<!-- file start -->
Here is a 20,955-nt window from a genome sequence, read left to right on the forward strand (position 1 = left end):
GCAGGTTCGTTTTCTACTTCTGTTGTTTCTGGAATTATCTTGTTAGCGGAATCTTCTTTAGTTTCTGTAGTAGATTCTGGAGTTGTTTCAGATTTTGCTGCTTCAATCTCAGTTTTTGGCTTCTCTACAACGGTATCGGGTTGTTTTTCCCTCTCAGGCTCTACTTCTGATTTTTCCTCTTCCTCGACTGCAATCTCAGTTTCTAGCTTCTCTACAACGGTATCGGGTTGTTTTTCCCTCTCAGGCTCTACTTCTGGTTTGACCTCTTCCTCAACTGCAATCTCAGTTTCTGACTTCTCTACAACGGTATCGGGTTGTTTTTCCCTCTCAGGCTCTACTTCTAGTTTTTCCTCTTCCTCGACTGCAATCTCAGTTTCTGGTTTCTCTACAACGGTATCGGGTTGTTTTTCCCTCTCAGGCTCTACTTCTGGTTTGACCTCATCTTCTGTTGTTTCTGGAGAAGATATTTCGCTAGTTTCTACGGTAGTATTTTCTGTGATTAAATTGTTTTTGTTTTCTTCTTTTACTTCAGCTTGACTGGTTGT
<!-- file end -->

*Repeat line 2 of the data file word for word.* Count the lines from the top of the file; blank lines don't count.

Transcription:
GCAGGTTCGTTTTCTACTTCTGTTGTTTCTGGAATTATCTTGTTAGCGGAATCTTCTTTAGTTTCTGTAGTAGATTCTGGAGTTGTTTCAGATTTTGCTGCTTCAATCTCAGTTTTTGGCTTCTCTACAACGGTATCGGGTTGTTTTTCCCTCTCAGGCTCTACTTCTGATTTTTCCTCTTCCTCGACTGCAATCTCAGTTTCTAGCTTCTCTACAACGGTATCGGGTTGTTTTTCCCTCTCAGGCTCTACTTCTGGTTTGACCTCTTCCTCAACTGCAATCTCAGTTTCTGACTTCTCTACAACGGTATCGGGTTGTTTTTCCCTCTCAGGCTCTACTTCTAGTTTTTCCTCTTCCTCGACTGCAATCTCAGTTTCTGGTTTCTCTACAACGGTATCGGGTTGTTTTTCCCTCTCAGGCTCTACTTCTGGTTTGACCTCATCTTCTGTTGTTTCTGGAGAAGATATTTCGCTAGTTTCTACGGTAGTATTTTCTGTGATTAAATTGTTTTTGTTTTCTTCTTTTACTTCAGCTTGACTGGTTGT